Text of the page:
The Engineers Mobility Forum (EMF) agreement, which is also commonly known as a multi-national agreement between engineering organizations, and universities. The problem arose when engineering students would transfer to different schools located in the various countries. After completing the move, they would learn they would have to start their studies from the beginning of the course work. The reason? The new school they transferred to did not "recognize" the previous studies. This old way of looking at classes taken at different, top universities was especially harsh for students from India.
The solution was rather simple, in the member jurisdictions of the EMF which creates the framework for the establishment of an international standard of competence for professional engineering, the agreement was set. Each member organization was empowered to establish a section of the International Professional Engineers Register (IPFR).
The standard of competence in the area of engineering applied is the same as for the APEC Engineer agreement. It should be expressly understood that most, if not all, of the APEC agreement members, are also members of the EMF accord. The EMF agreement is a global agreement, which carries significantly more weight. This ruling occurred so countries such as the United Kingdom, Ireland, and South Africa have become members of EMF even though they cannot join the APEC agreement. This change is a key measure in the engineering field.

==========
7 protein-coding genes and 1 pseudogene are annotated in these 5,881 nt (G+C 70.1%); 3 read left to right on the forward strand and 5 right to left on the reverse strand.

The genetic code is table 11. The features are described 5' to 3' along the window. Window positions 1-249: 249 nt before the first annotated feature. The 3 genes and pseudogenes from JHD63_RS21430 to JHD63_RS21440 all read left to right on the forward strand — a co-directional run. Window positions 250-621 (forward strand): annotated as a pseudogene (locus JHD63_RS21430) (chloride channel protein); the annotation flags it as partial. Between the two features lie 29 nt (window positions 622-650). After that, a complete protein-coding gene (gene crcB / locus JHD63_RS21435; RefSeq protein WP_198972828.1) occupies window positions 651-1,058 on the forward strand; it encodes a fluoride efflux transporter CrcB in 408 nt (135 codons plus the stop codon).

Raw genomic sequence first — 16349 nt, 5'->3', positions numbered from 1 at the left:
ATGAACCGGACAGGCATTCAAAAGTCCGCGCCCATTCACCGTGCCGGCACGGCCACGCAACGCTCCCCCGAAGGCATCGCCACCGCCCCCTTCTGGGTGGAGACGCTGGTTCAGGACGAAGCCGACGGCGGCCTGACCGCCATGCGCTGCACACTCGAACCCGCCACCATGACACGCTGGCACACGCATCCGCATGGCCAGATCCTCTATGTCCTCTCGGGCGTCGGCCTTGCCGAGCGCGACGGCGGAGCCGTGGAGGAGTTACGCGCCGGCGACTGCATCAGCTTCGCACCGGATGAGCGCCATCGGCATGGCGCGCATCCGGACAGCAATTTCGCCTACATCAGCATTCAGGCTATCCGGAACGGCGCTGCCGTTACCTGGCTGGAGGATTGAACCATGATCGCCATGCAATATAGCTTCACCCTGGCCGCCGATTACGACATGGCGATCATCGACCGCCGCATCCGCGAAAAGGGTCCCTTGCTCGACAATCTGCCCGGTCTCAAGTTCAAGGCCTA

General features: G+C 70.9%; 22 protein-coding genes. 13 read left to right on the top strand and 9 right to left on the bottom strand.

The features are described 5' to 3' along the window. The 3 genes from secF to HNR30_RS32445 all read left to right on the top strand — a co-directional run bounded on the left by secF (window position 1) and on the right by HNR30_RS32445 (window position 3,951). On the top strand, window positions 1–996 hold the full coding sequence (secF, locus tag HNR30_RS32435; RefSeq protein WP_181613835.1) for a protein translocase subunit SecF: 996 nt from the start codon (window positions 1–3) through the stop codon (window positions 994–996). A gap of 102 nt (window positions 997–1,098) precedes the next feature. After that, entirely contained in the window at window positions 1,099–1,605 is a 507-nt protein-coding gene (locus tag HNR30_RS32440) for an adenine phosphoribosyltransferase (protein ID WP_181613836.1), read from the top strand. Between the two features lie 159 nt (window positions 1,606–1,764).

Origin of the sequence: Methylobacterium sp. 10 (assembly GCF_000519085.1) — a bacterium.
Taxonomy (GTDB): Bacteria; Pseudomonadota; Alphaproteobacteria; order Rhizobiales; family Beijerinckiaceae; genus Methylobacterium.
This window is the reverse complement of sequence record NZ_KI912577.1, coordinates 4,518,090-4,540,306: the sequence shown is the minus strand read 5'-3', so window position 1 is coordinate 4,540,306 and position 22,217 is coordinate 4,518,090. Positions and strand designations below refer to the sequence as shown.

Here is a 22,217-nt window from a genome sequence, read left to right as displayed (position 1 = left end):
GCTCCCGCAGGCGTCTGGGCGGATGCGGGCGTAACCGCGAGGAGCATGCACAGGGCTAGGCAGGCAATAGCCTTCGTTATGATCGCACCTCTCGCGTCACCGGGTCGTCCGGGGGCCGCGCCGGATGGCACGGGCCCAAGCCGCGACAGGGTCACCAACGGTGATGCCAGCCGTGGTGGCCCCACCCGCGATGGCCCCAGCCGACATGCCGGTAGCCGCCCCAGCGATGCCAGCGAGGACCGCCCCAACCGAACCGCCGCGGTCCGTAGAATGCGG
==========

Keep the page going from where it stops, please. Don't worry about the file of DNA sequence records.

Most do not know that two days after the signing of the Sidney Accord, representatives of engineering organizations in eleven countries signed the Engineers Mobility Forum (EMF) Agreement.
Signatories: The original signatories included all those who signed the Washington Accord, in addition to Japan, Korea, and Malaysia. The original organizations represented are the following:
- United States Council for International Engineering Practice
- Engineers Australia
- Canadian Council of Professional Engineers
- Hong Kong Institution of Engineers
- Institution of Engineers Ireland
- Institution of Professional Engineers, Japan
- Korean Professional Engineers Association
- Institution of Engineers, Malaysia
- Institution of Professional Engineers, New Zealand
- Engineering Council of South Africa
- Engineering Council UK
Current Members: Members of this agreement have full rights of participation in the agreement as outlined in the agreement itself which is binding. Each member country operates a public section of the International Professional Engineer (IntPE) register; registrants on these national articles may receive credit when seeking registration or licensure in the jurisdiction of another member.
- Australia - Represented by Engineers Australia (1997)
- Canada - Represented by Engineers Canada (1997)
- Chinese Taipei - Represented by Chinese Institute of Engineers (2009)
- Hong Kong China - Represented by The Hong Kong Institution of Engineers (1997)
- India - Represented by Institution of Engineers India (2009)
- Ireland - Represented by Engineers Ireland (1997)
- Japan - Represented by Institution of Professional Engineers Japan (1999)
- Korea - Represented by Korean Professional Engineers Association (2000)